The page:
women’s heart health

When Your Heartbeat Goes Haywire

October 3, 2013 at 4:54 pm , by

Everyone has memories of their first love—the moment you first made eye contact with your high-school sweetheart in the hall, or when he finally leaned in for that first kiss. Remember how it made your heart race, and it felt like you might burst from excitement?

Of course you do. But you probably haven’t given much thought to how your heartbeat actually works, or how important your heart’s powerful electrical system is to the rest of your health. After all, you don’t have to ask your heart to beat. It just does it.

Here’s how it works: Your pulse starts in a node in the right atrium of your heart, causing it to contract. Then, through a pathway of fibers that acts like a wire, the pulse spreads to the bottom chambers of your heart, which prompts the left ventricle to contract and send oxygen-rich blood throughout your body, explains cardiologist Hugh Calkins, M.D., president of the Heart Rhythm Society.

It’s normal for your heartbeat to change during exercise, as you sleep or in the presence of a special someone, of course. But there are times when a change in your heartbeat can mean something’s wrong. Last week we sat down with Dr. Calkins to get the scoop on some heart-rhythm problems you should know about.

Falling For It
If you’ve ever passed out before, you know how scary it can be. Fainting happens when your heartbeat slows down too much, making it hard for blood to reach your brain. It can be triggered by intense emotions or fear (that’s why seeing blood can make you pass out), but dehydration or getting too hot can also do it. Women are much more prone to fainting than men, and it tends to run in families. While most of the time passing out is harmless, it’s important to talk to your doctor about it because it can be a sign of other serious heart troubles, says Dr. Calkins. Plus, your doctor can give you strategies to recognize when an episode is coming on so you can try to prevent it.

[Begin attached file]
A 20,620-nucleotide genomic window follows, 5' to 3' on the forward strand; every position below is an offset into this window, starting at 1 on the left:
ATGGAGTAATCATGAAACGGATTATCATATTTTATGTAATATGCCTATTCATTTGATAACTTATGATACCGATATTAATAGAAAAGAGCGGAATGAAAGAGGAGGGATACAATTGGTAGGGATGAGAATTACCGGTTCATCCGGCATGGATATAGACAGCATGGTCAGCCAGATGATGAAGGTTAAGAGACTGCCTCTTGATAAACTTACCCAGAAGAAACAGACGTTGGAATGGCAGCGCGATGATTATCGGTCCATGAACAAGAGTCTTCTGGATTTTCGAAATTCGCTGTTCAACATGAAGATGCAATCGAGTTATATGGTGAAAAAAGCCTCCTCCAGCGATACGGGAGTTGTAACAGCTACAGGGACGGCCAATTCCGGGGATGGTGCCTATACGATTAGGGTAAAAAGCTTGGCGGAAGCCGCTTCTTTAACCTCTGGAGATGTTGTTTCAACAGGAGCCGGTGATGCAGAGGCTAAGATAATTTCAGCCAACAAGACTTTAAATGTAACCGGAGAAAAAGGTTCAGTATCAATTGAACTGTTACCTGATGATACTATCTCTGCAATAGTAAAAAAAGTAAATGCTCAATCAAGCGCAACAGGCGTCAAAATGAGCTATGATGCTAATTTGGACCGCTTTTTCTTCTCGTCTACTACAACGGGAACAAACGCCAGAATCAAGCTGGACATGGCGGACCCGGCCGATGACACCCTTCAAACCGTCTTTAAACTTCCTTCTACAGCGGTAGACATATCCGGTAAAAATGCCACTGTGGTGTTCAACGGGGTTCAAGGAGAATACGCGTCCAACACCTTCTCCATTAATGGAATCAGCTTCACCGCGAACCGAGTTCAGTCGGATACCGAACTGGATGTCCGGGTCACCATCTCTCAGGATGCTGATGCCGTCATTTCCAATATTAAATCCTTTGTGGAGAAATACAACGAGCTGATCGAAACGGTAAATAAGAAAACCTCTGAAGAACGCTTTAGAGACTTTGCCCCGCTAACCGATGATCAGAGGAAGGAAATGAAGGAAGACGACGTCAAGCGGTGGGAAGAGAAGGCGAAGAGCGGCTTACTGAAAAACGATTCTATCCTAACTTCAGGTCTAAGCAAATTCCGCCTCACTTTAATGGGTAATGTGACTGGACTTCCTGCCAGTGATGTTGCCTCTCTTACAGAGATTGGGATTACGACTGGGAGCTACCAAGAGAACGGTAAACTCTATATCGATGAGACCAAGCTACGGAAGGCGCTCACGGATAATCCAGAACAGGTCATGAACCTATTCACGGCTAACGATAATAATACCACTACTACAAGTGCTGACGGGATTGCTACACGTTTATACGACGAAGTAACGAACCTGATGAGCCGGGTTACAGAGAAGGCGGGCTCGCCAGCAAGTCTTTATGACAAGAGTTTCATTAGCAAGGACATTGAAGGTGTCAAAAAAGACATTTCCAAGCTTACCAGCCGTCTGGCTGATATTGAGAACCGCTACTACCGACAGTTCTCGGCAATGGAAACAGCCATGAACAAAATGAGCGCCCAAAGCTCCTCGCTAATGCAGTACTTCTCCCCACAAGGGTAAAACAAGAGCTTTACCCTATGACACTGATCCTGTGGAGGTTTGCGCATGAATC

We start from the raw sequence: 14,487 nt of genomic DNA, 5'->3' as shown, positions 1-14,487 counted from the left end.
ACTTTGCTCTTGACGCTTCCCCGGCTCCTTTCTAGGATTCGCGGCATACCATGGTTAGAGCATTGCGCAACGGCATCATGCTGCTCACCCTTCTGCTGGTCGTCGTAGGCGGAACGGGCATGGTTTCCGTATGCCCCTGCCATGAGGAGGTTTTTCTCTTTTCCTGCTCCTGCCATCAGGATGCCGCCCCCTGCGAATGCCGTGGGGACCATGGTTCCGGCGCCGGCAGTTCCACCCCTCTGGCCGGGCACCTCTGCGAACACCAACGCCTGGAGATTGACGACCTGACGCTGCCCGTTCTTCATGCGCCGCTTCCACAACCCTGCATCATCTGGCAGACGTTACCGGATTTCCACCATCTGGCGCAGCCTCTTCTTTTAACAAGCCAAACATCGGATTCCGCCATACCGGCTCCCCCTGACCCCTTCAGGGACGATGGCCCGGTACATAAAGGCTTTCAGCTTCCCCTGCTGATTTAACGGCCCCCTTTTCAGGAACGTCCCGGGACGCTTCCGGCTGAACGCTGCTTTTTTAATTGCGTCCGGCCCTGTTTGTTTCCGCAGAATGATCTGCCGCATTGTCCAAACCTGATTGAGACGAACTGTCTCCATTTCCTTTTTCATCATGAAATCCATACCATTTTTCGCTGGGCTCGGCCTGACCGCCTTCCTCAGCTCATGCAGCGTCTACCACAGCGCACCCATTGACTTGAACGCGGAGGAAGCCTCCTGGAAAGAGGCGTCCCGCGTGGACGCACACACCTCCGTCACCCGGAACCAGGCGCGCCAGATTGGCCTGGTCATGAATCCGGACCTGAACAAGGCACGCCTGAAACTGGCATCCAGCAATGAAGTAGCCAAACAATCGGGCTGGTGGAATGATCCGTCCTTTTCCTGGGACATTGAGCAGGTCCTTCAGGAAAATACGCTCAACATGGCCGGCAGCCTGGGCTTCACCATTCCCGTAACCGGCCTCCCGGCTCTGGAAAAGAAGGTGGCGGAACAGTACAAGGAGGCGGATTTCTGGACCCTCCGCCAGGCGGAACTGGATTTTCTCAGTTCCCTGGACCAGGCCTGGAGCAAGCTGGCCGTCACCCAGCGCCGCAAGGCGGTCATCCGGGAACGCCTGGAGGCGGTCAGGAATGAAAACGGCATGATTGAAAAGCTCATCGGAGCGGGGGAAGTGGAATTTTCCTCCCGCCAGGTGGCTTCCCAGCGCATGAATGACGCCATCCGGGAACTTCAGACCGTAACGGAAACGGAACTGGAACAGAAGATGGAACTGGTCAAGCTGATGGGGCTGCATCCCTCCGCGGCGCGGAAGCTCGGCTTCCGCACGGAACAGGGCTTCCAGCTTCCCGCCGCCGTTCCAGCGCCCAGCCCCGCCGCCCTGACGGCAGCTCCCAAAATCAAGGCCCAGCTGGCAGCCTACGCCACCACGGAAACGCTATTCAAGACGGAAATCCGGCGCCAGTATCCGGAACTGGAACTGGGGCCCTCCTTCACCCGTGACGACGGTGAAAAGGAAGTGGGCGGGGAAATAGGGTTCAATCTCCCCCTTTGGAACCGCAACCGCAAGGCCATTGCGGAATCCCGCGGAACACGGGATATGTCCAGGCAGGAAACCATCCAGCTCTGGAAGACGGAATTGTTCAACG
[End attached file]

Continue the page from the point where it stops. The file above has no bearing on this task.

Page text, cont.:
All Revved Up
A super-fast heartbeat that comes on suddenly (when you’re not in a Zumba class or something) can be a heart-rhythm problem called paroxysmal supraventricular tachycardia or PSVT. There are different types of PSVT, but for most people it happens because they have an extra pathway for electricity to travel between the two nodes, which allows the pulse to circle back and make the heart beat faster than normal. “It’s basically a short-circuit,” says Dr. Calkins. Almost two-thirds of people with PSVT are women, and it’s often misdiagnosed as an anxiety attack at first. Sometimes exercise or bending over triggers it, but just as often your heart starts racing for no reason at all. Unless you have another heart condition, you may not need treatment, but you should see your doctor or a cardiologist for a full checkup.

Getting Mixed Signals
Atrial fibrillation is the most common heart-rhythm disorder, and one of the most serious because it increases your risk for stroke. It’s caused by faulty signaling in the nodes in your heart, which leads to an irregular and rapid heartbeat. This makes the upper chambers of your heart quiver rapidly, which can make you feel light-headed or cause shortness of breath. Risk factors include a family history of A-fib, obesity and high blood pressure. While A-fib is more common in men, your risk increases as you age. Tell your doctor about any weird changes in your heartbeat. Symptoms can come and go, but A-fib is much easier to treat with medication if you catch it early.

Image copyright Roobcio, Shutterstock

 


Lady in Red: A Symbol of Hope

September 14, 2011 at 4:49 pm , by

Last night our new LHJ editorial intern Carisa McLaughlin headed downtown to meet some ladies in red gathered to empower women to put their health first. Here’s her report:

The American Heart Association’s campaign Go Red For Women, along with actress Elizabeth Banks, created a film entitled Just a Little Heart Attack in order to warn women that heart disease is still the No. 1 killer of women.

At the premiere event, there were six courageous women who spoke about their firsthand experiences with heart disease. They varied in age and race and all had unique and touching anecdotes to share. I couldn’t believe one woman’s story. Only 40 years old, she was in the middle of what she said was the best date she’d had in a long time when she thought she was having first-date jitters. Turned out, though, she was actually having a stroke! Yes, it happens. All the special guests there, including Elizabeth Banks (who has a family history of heart disease), expressed how they’ve made it their mission to share what they’ve learned about heart disease with at least five other women. Pass it on!

In the short film directed by and starring Banks, we get a glimpse of a mother’s typical morning ritual—getting ready for work while also rounding up her kids for school and helping out her husband. But the day quickly turns sour as she’s faced with a frightening situation. You can watch Banks’ surprisingly funny film below. But remember that heart disease is no joke.


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